Archive for September, 2015

Rethink Teacher Training

Wednesday, September 16th, 2015
high-achieving suburban high school

 suburban high school

I just heard about XQ: The Super School Project, funded through the Emerson Collective founded by Laurene Powell Jobs, Apple CEO Steve Jobs’ wife. The XQ campaign sets out to inspire teachers, administrators, and education leaders from all sectors to rethink high school. Ms. Powell Jobs says, “The [current] system was created for the work force we needed 100 years ago.” As has been noted in this blog, there are many incredible, but incremental, changes occurring right now, but nothing is coordinated throughout the country except Common Core State Standards (CCSS). And even the standards have received abundant criticism.

As is stated in the news article I read (“A Campaign to Establish High Schools for a New Era” by Jennifer Medina, New York Times, September 14, 2015), the project is looking for efforts to alter school schedules, revise curriculum strategies, and use technology, each of which has already been happening across the country. But to upgrade and change high schools, workable projects must be devised to be eligible for funding by XQ.

One has been able to read about improving outcomes in high school for a long time. To think about what must happen to make improvement occur, start with teacher training. Daniel T. Willingham ( New York Times Opinion article “Teachers Aren’t Dumb,” September 9, 2015) addresses the need for change in each college and university’s teacher education program. As any teacher can agree, most courses for credential or degree stress pedagogy on theories of instruction or theory of child development. Mr. Willingham stresses, however, that a good teacher knows the subject/s and how to teach it so that students learn it. If you teach beginning readers, explicit knowledge of literacy concepts is important. If you teach middle school mathematics, it is important to take math classes which, for example, teach techniques for drawing analogies that explain math ideas. So, before XQ projects will succeed, the teacher must be knowledgeable about the subjects they teach. So let’s watch for university education departments to upgrade their curriculum.

A great deal of emphasis for school success relates to parent involvement in the school. However, Karen L. Mapp from the Harvard Graduate School of Education feels it is more important to teach school staff members how to communicate with parents, especially across racial and socio-economic divides. In addition, Keith Robinson at the University of Texas, Austin, and Angel L. Harris from Duke University have analyzed surveys of parents and found that the biggest impact of parents on learning was if they expected that their student would go to college.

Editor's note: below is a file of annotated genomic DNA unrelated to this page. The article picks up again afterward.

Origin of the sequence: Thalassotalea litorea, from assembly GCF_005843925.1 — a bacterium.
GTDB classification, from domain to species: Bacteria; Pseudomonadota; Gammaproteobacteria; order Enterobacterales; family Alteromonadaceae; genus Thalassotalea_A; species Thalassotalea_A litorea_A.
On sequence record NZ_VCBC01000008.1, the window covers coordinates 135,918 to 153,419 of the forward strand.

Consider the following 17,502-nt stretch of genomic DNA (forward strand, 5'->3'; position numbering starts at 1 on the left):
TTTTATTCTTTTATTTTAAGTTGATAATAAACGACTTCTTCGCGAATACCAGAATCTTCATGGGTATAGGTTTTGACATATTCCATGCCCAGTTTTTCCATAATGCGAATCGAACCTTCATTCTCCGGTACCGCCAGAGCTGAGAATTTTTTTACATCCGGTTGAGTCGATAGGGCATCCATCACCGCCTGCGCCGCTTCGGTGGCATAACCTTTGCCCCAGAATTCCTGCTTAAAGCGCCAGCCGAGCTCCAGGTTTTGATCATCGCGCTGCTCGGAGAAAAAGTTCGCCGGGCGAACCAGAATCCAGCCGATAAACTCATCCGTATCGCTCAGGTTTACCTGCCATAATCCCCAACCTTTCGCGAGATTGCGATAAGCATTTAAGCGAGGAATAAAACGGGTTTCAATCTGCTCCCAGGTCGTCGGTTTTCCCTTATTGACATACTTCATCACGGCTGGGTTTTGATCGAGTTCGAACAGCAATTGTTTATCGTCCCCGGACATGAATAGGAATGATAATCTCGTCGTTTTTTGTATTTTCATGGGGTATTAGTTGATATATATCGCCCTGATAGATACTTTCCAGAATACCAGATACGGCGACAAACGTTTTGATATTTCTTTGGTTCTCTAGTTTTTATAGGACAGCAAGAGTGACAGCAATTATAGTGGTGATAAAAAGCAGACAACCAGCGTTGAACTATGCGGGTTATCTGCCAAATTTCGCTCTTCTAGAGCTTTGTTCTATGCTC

At this moment, I can cite two examples that may help in the design of a worthy project. Recently, Glass Lab’s Paula Escuadra explained how the innovative maker of learning games based on the use of computers has opened in 6000 middle schools across the country. Designed to provide an “ecosystem of learning” engrossing low and high performing students, the model addresses both English/Language Arts and math/technology.  Glass lab uses standards from CCSS which are available and encouraged to help students think critically and problem solve. XQ, here we come.

Schools are being asked to encourage parent participation. Whether in school committees or just reminding students to learn for college, the model associated with this blog may help. Called “Take Care!” the DVD program helps school staff learn positive ways to communicate with each other and especially with parents. Interested? Look at the website and then get in touch with me at Please put TakeCare in the subject line.

Speaking at North High School in Des Moines, Iowa, on Monday September 14, 2015, President Obama said good words for teachers, bombarded on all sides to “do better” for kids.

“If you hear a candidate say the big problem with education is the teachers, you should not vote for that person. It is a hard job, and it is the most important job we’ve got, and folks who go into teaching don’t go into it for the money. They go into it because they’re passionate about kids.”

Passionate? Find out about XQ: The Super School Project, and Glass Lab, and Take Care! Go to the head of the class!